The World of Aetaltis campaign is going strong over at Kickstarter and I’m excited to see this setting grow. I’ve been a fan for a while and backed this campaign in the early days. I wanted to see a little behind the curtain, though, so I asked Marc Tassin to answer a few questions. He provided some great answers and I think readers here will be just as excited as I am when the delve into Aetaltis!
Mephit James: The setting of Aetaltis has a lot of the hallmarks of an exciting fantasy setting: fallen empires, evil gods, brave heroes… What are some of the things that set it apart from other D&D settings out there?
Marc Tassin: There are a ton of great settings out there right now that really break the fantasy mold. The thing that makes Aetaltis different is that instead of shying away from the classic heroic fantasy tropes, we embraced them—but we didn’t stop with that. In a sense, we’re remastering the attributes and elements of classic fantasy that shaped our hobby. We’re adding clarity, improving the quality, and generally cleaning the old tropes up to work in the modern world of gaming. And of course we’re inserting some brand new elements, everyone loves to discover something new, but at its heart, Aetaltis represents a re-imaging of the things that made fantasy RPG settings so popular.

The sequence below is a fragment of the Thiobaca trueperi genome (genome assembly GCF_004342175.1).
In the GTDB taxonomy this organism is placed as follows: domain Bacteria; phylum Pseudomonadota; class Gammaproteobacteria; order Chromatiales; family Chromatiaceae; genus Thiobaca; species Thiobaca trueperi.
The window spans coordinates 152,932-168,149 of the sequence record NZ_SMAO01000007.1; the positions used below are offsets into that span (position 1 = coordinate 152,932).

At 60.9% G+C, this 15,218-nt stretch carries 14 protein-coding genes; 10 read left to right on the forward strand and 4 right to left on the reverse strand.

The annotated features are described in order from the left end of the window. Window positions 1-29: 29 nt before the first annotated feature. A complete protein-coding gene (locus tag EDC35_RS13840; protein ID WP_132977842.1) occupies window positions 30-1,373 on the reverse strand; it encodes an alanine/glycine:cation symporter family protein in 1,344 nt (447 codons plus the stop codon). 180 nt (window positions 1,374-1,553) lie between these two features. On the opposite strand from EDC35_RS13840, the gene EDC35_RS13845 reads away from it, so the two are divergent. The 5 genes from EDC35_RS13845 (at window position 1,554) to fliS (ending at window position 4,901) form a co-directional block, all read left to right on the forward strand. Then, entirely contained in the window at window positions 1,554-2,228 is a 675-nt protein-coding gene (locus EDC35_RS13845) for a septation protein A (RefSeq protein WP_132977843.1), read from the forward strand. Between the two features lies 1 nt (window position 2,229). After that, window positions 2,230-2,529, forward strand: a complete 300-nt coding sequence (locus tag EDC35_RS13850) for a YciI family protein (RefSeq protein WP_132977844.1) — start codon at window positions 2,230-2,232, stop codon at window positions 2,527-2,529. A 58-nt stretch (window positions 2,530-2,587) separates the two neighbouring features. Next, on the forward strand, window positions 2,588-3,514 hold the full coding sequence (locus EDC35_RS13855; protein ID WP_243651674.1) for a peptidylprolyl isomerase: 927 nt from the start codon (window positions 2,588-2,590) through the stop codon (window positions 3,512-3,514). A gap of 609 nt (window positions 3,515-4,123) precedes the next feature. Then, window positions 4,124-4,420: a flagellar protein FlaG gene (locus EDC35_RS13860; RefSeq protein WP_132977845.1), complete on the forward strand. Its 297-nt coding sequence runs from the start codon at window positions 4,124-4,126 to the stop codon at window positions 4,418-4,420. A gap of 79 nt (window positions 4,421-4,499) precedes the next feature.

MJ: Sounds like a strong plan. What new mechanics are you planning for characters in the World of Aetaltis? Are there any aspects of the Player’s Handbook that don’t feature much in Aetaltis?
MT: The arcane magic system and the rules for divine inspiration are the two most notable additions. With arcane magic, we’ve introducing a point based system that is coupled with a spellcasting skill roll. It creates the feel of a craft that demands great skill and dedication, and differentiates it from divine magic. It also allows us to introduce elements like ley lines, essence wells, and essence voids in a way that adds real richness to the game. And of course, if you’re rolling to cast the spell, that opens the door to catastrophic spell failure, which makes magic both powerful AND dangerous at the same time.